Paying the price for an education

Posted on February 16, 2017

By Pareli Amirkhanian

Sitting at your classroom desk, you hear your teacher lecturing in an air-conditioned room, feet enveloped in designer shoes shuffling under desks, and pencils scratching against the surface of smooth paper. Not the sound of gunshots and screams of horror.
However, those screams and gunshots are what countless of students and teachers have heard in Nigeria for the past eight years.
Since 2009, nearly 910 schools have been burned down and 1,400 have closed in Nigeria due to Nigeria’s militant Islamic group Boko Haram’s pursuit to get rid of education that goes against the group’s flat-Earth ideology, according to the L.A. Times.
Devastated girls and boys are left with their houses and schools burned to the floor, terrified to return to any form of education.
By early 2016, an estimated 952,029 school-age children and 19,000 teachers have fled the violence, according to premiumtimesng.
We who live in the United States often forget to take the time to appreciate our school environment.
We are accustomed to attending multi-million dollar school buildings with sheltered classrooms and books provided.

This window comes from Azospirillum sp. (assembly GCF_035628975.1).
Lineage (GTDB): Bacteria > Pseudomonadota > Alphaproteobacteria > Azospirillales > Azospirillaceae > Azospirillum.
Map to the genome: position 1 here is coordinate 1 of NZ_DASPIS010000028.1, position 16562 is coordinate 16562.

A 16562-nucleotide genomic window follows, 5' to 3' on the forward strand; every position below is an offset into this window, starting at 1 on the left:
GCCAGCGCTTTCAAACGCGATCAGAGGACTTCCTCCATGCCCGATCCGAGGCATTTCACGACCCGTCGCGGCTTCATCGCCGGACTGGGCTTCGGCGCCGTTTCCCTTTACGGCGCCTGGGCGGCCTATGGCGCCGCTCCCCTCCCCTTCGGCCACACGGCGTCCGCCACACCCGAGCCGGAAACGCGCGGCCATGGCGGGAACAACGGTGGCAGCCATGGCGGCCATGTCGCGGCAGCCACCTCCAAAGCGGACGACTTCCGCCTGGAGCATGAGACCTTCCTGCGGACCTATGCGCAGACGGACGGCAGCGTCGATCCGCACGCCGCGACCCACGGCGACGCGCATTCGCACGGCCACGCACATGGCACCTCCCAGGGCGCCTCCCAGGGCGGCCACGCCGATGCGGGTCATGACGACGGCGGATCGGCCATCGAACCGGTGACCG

That itself is a privilege.
We often complain about not having “top quality” buildings or too much homework when other people around the world are witnessing their teachers and classmates getting shot in front of them.
According to UNESCO, 61 million primary school-age children are not enrolled in school.
Of these children, 47 percent are never expected to enter school in their lifetime.
Many people in developing countries cannot afford the cost of school fees, books, school uniforms, or the transportation to school.
As a result, children do not go to school or they drop out.
Having the access to free public education, at least from elementary to high school years, is something that is not granted everywhere and should be appreciated more.
Although certainly not everyone has it easy in the United States, this country provides ample opportunities to learn.
According to NCES, the average money spent on each student enrolled in public school in the U.S. for just one year is $12,401.
In the beginning of this school year, a 14,873 square-foot building that includes a lab with a dark room, two studio screens and two computer labs was built at a cost of $6.8 million.
However, students approached this luxury as a nuisance making various complaints and not being grateful for the opportunity this new building presented.
Children in developing countries are lucky if they can even get a couple of desks or books.
It is time to stop complaining about problems so small in regard to the serious threat of pursuing an education in Nigeria and start being grateful for what is handed to us.

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